Please visit our YouTube channel to watch Rev. Ann Marie’s video recording of this reflection.
Imagine all the people living in peace. You may say I am a dreamer….
Let’s imagine that this congregational year, the one that begins in earnest today, is like a river that eventually flows to the ocean. The river began somewhere, perhaps as a spring that bubbled up in a field. Eventually, enough water came to the surface to begin to push the dirt and foliage out of the way, so the water could begin its long flow to the ocean. The river found its way by digging an ever-deeper channel. That channel allowed the spring that had been just a bubble of water that had made its way to the surface to become a trickle, then creek, then a river. The river contains water from the original spring, from rains, and perhaps from other creeks and streams.
This congregation is like a river. Some of you can still remember or even some of you can look in the mirror and see those folks that were part of the original spring who came together and pushed whatever was in the way to the side to make way for the creek, and then the stream that became the river. Now we are the river.
This month the theme is Imagination. That theme, we will be using to deepen our reflections in worship, to stimulate you to reflect mid-week with posts shared on social media. It is fitting that it is with imagination that we start this “church” year. It is fitting that we bring so many images and word pictures about water this day. We could easily believe this little river could someday be mighty enough to flow to the ocean.
Yet sometimes, streams and even rivers get clogged up with stones and sticks, and the water is not strong enough to move the debris out of the way. Sometimes, streams and even rivers just dry up. Sometimes, too much rain comes and streams and even rivers overflow their channels and never finish their journey to the sea.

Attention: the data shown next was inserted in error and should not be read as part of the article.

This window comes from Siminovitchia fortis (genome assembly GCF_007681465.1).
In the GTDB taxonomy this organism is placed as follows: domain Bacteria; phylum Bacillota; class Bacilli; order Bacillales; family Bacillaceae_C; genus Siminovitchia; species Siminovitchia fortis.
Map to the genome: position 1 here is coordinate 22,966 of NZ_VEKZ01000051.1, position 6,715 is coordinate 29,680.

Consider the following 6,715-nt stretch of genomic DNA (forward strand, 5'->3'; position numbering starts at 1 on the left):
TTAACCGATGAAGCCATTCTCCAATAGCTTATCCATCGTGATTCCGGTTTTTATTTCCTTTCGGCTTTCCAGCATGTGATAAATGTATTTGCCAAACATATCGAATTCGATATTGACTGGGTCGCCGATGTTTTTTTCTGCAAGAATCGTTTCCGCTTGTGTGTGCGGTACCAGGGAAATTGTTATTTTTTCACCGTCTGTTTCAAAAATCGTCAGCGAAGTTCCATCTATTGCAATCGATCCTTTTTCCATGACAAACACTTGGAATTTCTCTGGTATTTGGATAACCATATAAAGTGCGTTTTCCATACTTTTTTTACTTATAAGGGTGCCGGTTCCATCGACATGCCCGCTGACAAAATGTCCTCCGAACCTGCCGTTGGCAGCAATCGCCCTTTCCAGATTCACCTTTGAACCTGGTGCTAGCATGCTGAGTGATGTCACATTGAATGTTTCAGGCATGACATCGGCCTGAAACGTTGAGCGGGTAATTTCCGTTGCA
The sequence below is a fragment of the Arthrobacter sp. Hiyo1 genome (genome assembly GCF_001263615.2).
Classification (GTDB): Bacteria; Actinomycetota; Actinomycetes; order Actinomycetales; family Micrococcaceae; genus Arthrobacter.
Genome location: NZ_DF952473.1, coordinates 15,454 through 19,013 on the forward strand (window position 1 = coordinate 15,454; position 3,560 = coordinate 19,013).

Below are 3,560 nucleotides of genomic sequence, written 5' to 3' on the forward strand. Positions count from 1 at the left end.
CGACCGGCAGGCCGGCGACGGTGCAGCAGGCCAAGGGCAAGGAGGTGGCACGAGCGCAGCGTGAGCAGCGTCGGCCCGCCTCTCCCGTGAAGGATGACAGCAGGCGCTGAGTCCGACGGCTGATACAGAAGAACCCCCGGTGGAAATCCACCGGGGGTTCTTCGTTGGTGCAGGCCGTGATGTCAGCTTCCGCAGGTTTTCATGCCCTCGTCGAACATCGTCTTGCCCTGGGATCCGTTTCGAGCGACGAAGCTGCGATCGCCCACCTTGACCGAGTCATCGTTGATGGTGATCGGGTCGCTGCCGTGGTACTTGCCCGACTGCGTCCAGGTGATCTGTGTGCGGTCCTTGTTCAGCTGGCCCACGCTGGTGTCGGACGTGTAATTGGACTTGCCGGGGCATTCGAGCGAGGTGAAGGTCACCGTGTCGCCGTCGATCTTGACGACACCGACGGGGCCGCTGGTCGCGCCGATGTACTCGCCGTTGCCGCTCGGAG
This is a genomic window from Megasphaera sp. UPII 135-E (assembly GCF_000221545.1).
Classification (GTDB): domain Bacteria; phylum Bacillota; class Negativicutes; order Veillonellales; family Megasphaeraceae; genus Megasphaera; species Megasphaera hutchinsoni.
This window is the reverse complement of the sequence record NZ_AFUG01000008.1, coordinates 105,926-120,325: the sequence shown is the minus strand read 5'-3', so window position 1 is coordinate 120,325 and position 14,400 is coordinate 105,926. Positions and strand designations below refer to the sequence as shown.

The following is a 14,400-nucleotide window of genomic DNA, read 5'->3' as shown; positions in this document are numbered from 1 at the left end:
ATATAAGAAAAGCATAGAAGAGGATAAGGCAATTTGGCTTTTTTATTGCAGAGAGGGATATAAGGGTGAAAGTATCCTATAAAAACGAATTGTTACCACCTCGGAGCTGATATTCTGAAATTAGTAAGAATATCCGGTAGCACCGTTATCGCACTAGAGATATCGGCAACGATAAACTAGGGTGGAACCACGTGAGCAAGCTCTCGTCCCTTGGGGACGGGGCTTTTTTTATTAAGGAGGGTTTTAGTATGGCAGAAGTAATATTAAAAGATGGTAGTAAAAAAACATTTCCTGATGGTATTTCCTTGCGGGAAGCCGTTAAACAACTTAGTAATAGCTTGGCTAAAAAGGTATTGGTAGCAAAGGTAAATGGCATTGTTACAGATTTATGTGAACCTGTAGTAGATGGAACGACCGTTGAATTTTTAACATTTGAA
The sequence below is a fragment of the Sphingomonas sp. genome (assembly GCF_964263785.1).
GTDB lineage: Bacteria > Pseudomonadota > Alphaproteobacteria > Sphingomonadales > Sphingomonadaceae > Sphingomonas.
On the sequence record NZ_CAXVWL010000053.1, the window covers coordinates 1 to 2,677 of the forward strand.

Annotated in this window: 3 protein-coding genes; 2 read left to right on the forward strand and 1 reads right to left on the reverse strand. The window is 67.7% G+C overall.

If you can imagine that this congregation is a river, then take the words from the poet Clarissa Pinkola Estés to heart.
Be wild; that is how to clear the river. The river does not flow in polluted, we manage that. The river does not dry up, we block it. If we want to allow it its freedom, we have to allow our ideational lives to be let loose, to stream, letting anything come, initially censoring nothing. That is creative life. It is made up of divine paradox. To create one must be willing to be stone stupid, to sit upon a throne on top of a jackass and spill rubies from one’s mouth. Then the river will flow, then we can stand in the stream of it raining down.
Are you willing to engage in the creative process of your imagination let loose? Are you willing to let the stream of your imagination rain down like a river? If so, is it wise to pretend you know little to nothing about how to “do church?”
In this time of COVID-19, it is likely more productive to be “stone stupid,” to not think we know what to do. To instead not do what we have always done, not long to return to what we have always believed would work… to instead sit on the throne of the most unlikely ride, the animal who will not run when fearful, the jackass, and be the fool who spills jewels, letting anything come without prejudgment.
This is the month to dare to be what we haven’t been yet. To say yes to all creative ideas. To take the comfort, the challenge, the stillness, the frightening rush of all the waters we have known and live into the paradox that there can be so much variation.
Lord, we need it. We need to imagine all people (all different) living in peace. WE need to love radically: those like us, those so different from “us,” until there is no “us.” We need to love our siblings so much that we always ask “what would love do?” before judging, before speaking, before dismissing; suspending all censoring. We need to find a way to quiet our fears and listen intently to the pain, and to repeat and repeat and repeat our gratitude to be alive, to be loved, to be able to love. Because when the fires come, when the floods arrive, when those who are starving and sick arrive at our door, we must be glad to see them, to serve, to shelter, to offer sustenance, and to heal each other.
There is so much to worry about. What plague, what pestilence, what apocalyptic disaster will be next?
It is too late to worry. It is too late to go back. We are in this now. We are the river and we are on our way.